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We investigate how a broker firm’s initial public offering (IPO) affects its analysts’ fiduciary duty of providing independent and objective recommendations. We find that the analysts of newly listed broker firms issue more positively biased recommendations in the first 2 to 3 years after their employers’ IPO than before the IPO. The increase in the recommendation bias is greater among analysts of affiliated brokers and brokers that raise additional capital after their IPO than among other analysts. Newly listed broker firms experience significant increases in revenue and trading commission, and the increases are positively related to recommendation bias, after controlling for many other factors. More importantly, recommendation bias decreases as newly listed broker firms season and as the importance of trading commission declines. This suggests that public exposure through a broker firm’s IPO does not enhance the integrity and professional conduct of its financial analysts. Rather, economic incentives make financial analysts more accepting of unethical behavior. The overall results imply that the public trading of financial gatekeepers compromises the ethical relationship between financial service professionals and society in general.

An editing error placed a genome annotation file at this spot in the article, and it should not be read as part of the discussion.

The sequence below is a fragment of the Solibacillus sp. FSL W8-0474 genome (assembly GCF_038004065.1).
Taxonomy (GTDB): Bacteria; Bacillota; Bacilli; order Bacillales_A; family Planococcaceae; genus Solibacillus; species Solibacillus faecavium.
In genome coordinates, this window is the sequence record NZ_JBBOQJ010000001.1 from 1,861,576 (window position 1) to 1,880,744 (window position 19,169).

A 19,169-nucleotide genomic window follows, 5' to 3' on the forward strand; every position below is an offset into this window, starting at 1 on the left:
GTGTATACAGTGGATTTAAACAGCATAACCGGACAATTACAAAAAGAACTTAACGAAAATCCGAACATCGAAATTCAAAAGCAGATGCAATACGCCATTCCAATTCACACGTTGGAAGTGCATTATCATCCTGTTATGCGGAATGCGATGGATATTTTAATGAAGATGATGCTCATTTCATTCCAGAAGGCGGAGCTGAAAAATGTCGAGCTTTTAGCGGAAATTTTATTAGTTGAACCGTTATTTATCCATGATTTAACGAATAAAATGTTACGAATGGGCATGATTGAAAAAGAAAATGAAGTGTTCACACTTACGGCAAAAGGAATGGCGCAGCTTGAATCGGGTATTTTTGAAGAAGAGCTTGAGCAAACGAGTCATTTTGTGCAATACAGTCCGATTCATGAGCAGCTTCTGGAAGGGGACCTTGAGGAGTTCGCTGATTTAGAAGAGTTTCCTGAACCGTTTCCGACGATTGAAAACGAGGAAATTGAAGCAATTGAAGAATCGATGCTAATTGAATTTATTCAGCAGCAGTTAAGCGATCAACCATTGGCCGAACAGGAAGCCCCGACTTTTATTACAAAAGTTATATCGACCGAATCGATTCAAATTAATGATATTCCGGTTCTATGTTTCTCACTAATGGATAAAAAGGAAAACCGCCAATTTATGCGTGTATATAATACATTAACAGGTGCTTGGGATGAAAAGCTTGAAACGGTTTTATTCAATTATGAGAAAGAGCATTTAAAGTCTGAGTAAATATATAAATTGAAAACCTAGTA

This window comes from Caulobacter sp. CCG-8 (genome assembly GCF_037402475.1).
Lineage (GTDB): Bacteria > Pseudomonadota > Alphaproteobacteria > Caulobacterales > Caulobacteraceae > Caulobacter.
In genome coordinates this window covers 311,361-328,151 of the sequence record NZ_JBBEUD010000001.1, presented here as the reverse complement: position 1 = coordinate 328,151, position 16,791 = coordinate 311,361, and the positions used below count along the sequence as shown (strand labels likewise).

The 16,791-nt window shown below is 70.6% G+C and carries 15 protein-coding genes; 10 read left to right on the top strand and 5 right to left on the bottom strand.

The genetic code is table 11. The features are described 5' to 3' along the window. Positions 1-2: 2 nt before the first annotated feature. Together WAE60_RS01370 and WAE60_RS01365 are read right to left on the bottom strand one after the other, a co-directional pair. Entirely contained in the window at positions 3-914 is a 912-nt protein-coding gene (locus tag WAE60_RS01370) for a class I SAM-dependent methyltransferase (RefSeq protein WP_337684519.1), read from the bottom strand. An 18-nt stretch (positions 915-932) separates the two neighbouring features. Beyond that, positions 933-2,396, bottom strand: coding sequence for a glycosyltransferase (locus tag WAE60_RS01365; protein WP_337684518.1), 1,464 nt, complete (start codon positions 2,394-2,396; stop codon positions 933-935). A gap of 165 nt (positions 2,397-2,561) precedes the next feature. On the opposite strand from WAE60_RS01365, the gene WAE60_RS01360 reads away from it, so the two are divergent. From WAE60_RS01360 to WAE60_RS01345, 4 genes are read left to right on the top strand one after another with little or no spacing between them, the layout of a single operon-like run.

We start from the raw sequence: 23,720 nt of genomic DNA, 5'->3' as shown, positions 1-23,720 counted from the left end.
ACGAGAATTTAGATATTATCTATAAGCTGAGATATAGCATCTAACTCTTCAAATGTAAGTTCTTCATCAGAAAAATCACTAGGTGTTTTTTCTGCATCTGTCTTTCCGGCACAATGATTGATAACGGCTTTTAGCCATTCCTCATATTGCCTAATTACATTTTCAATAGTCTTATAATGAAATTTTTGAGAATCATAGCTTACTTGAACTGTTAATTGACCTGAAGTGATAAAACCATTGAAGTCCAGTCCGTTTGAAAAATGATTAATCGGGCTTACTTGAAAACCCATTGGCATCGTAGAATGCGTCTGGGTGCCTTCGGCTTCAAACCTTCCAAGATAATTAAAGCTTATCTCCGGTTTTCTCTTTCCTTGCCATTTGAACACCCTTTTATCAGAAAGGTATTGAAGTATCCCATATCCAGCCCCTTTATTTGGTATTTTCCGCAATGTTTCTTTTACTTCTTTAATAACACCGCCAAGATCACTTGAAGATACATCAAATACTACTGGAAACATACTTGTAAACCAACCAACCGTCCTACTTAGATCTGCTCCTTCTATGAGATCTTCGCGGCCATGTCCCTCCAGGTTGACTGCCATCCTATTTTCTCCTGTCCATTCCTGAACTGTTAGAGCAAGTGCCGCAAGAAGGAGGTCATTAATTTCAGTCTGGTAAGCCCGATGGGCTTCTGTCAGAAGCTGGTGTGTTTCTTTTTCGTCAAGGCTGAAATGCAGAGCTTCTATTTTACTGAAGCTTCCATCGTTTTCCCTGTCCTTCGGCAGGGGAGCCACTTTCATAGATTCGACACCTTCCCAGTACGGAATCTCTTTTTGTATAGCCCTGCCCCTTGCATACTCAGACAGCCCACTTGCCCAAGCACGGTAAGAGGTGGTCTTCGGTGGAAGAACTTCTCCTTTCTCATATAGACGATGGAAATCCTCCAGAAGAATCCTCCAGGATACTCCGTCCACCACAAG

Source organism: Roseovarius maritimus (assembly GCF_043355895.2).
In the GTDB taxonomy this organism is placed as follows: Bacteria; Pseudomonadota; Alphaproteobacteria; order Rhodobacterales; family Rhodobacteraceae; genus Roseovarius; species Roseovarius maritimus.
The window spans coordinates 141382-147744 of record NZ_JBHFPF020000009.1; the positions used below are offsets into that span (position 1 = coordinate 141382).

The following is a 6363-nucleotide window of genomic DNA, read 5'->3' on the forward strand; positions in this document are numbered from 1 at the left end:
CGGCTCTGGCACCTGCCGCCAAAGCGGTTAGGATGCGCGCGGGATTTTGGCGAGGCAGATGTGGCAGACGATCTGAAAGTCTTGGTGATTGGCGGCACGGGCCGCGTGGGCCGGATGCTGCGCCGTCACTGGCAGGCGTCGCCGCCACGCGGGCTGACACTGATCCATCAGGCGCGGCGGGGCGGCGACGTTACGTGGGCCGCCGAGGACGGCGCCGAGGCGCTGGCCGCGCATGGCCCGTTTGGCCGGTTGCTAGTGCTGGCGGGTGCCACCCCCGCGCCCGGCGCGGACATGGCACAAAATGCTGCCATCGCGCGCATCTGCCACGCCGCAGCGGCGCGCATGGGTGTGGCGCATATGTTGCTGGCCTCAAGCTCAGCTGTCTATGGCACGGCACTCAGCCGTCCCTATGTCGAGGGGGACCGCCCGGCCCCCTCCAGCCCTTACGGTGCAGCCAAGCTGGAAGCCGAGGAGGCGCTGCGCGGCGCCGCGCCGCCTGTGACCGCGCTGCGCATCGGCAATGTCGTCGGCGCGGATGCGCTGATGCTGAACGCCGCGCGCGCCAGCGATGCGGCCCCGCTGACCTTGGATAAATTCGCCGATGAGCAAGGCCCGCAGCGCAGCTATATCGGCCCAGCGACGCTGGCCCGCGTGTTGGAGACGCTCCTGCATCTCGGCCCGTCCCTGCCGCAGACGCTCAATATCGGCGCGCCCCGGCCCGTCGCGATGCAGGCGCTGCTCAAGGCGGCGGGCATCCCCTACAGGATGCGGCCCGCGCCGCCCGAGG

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- Should Financial Gatekeepers be Publicly Traded?
- Springer Netherlands
Journal of Business Ethics
Print ISSN: 0167-4544
Elektronische ISSN: 1573-0697
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